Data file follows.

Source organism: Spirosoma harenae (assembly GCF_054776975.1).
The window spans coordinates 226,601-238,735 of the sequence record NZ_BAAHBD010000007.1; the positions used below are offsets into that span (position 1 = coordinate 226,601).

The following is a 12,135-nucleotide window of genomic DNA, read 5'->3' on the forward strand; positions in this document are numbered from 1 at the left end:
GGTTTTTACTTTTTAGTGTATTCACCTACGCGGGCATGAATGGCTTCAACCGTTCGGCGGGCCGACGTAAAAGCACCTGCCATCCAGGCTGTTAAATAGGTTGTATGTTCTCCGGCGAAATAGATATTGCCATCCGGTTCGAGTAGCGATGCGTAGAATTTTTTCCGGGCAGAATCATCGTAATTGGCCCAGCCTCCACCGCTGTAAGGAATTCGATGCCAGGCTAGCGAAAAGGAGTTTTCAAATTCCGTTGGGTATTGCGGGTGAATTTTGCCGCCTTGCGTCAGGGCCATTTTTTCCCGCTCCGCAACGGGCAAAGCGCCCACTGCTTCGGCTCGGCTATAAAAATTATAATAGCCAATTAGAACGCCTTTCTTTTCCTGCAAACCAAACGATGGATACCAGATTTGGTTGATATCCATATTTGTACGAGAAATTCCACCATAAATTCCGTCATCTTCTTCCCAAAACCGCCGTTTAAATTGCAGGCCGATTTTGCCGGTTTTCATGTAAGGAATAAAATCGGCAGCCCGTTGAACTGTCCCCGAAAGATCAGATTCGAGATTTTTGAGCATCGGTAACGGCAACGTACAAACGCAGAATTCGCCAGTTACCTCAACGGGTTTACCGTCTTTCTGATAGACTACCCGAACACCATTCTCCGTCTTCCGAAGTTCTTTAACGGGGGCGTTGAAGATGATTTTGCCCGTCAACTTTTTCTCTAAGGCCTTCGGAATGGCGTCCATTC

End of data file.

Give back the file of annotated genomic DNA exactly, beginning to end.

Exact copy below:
Source organism: Spirosoma harenae (assembly GCF_054776975.1).
The window spans coordinates 226,601-238,735 of the sequence record NZ_BAAHBD010000007.1; the positions used below are offsets into that span (position 1 = coordinate 226,601).

The following is a 12,135-nucleotide window of genomic DNA, read 5'->3' on the forward strand; positions in this document are numbered from 1 at the left end:
GGTTTTTACTTTTTAGTGTATTCACCTACGCGGGCATGAATGGCTTCAACCGTTCGGCGGGCCGACGTAAAAGCACCTGCCATCCAGGCTGTTAAATAGGTTGTATGTTCTCCGGCGAAATAGATATTGCCATCCGGTTCGAGTAGCGATGCGTAGAATTTTTTCCGGGCAGAATCATCGTAATTGGCCCAGCCTCCACCGCTGTAAGGAATTCGATGCCAGGCTAGCGAAAAGGAGTTTTCAAATTCCGTTGGGTATTGCGGGTGAATTTTGCCGCCTTGCGTCAGGGCCATTTTTTCCCGCTCCGCAACGGGCAAAGCGCCCACTGCTTCGGCTCGGCTATAAAAATTATAATAGCCAATTAGAACGCCTTTCTTTTCCTGCAAACCAAACGATGGATACCAGATTTGGTTGATATCCATATTTGTACGAGAAATTCCACCATAAATTCCGTCATCTTCTTCCCAAAACCGCCGTTTAAATTGCAGGCCGATTTTGCCGGTTTTCATGTAAGGAATAAAATCGGCAGCCCGTTGAACTGTCCCCGAAAGATCAGATTCGAGATTTTTGAGCATCGGTAACGGCAACGTACAAACGCAGAATTCGCCAGTTACCTCAACGGGTTTACCGTCTTTCTGATAGACTACCCGAACACCATTCTCCGTCTTCCGAAGTTCTTTAACGGGGGCGTTGAAGATGATTTTGCCCGTCAACTTTTTCTCTAAGGCCTTCGGAATGGCGTCCATTC